Middlebury, Vt. (Special to Informed Comment) – The great influenza pandemic of 1918-19 , which raged in the aftermath of the 1914-18 World War, killed and incapacitated over 50 million people worldwide. In the U.S. over 600, 000 people died in the pandemic.
Survivors of that pandemic have left us a rich cultural legacy , one that was inscribed in memoirs, novels, poems and stories.
As COVID-19 spreads, people are reading these works and asking themselves what the relevance of the past is for our immediate future. Some of the lessons gained from reading these century-old accounts are pragmatic. A comparison of the 1919 death rates in Philadelphia and those in St Louis reveal that the inhabitants of St Louis, which enforced an earlier form of ‘social distancing,’ had higher survival rates than the people of Philadelphia, whose city fathers were slower to alert the public dangers of person -to -person transmission. In September of 1918 , despite a growing number of infections in the city, Philadelphia City Hall held a Liberty Bond parade to which 200, 000 people flocked. Within a few weeks there were hundreds of cases in the city , which was the hardest -hit of America’s metropolises.
For me , and I imagine for many others, the benefits of of studying the pandemics of the past are more in the aesthetic and emotional realms. We can relate to the stories of suffering, acceptance and heroism conveyed in the accounts of the sick, the dying, and the survivors, and consider more thoughtfully the powerful challenges that lie ahead.
The musical legacy of the Great Flu is similarly instructive. And with the exception of a few classical pieces written in memory of flu victims, that musical legacy is a popular one that springs from the Blues. “The 1919 Influenza Blues,” which circulated among blues singers in the early 1930s, was in essence a protest song against officialdom, the wealthy, and the medical establishment of the day. The song opens with this verse.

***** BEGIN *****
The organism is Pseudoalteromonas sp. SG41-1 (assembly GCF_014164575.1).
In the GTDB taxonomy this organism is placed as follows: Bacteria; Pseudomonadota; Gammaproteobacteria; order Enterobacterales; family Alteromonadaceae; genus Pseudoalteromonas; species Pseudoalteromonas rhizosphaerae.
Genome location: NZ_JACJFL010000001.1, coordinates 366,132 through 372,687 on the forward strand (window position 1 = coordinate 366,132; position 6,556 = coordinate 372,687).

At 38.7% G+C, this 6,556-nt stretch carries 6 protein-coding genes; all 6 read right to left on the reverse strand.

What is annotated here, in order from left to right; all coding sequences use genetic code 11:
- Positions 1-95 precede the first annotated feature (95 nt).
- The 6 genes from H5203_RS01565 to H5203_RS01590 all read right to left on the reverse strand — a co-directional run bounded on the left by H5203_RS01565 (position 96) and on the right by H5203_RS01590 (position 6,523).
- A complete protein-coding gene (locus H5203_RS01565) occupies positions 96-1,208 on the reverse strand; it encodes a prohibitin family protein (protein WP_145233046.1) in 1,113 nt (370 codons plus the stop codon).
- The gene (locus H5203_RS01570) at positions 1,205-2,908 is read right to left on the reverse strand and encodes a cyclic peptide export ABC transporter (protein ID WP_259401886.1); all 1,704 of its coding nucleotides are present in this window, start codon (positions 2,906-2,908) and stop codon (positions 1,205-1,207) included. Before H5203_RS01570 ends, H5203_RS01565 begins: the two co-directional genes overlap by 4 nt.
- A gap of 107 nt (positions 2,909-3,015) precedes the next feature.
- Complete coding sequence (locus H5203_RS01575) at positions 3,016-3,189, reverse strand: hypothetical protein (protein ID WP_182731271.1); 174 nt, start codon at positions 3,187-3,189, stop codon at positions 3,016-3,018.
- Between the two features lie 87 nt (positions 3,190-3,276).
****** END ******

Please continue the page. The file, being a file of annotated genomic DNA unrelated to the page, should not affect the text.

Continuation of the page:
It was nineteen hundred and nineteen;
Men and women were dying,
With the stuff that the doctor called the flu.
People were dying everywhere,
Death was creepin’ all through the air,
And the groans of the rich sure was sad.
Its that last line that tells us that this blues is more than a lament. Its a complaint —and a song of the poor, reminding us, with a bit of an edge, that now, in the pandemic, the rich too are suffering .
In the next verse, the songwriter, who remains anonymous, moves from complaint to judgement:The tone is biblical, the land and its people are being judged. The doctors in the singer’s town , Memphis , said that “In a few days influenza would be controlled.” The consequence of that reassurance was more suffering ( h/t protestsonglyrics.net ).
Well it was God’s almighty plan,
He was judging this old land,
North and south, east and west,
It can be seen,
It killed the rich, killed the poor,
It’s gonna kill just a little more,
If you don’t turn away from the shame.
Down in Memphis, Tennessee,
The doctor said it soon would be,
In a few days influenza would be controlled.
Doctor sure man he got had,
Sent the doctors all home to bed,
And the nurses all broke out with the same.
(H/t protestsonglyrics.net ).
Now that the doctors, and the public, have ‘been had’ –and the disease has struck deep and wide—only death will take away the dread and the pain.
Influenza is the kind of disease,
Makes you weak down to your knees,
Carries a fever everybody surely dreads,
Packs a pain in every bone,
In a few days, you are gone.
To that hole in the ground called your grave.
For many of us today, official reassurances that “in a few days influenza will be controlled “–assurances that we heard a few weeks ago from the president and his advisors–ring as hollow as they did for the composer of this song, and for the many victims he or she laments.
A cover of “The 1919 Influenza Blues” was recorded by the African-American singer Essie Ray Jenkins in 2004.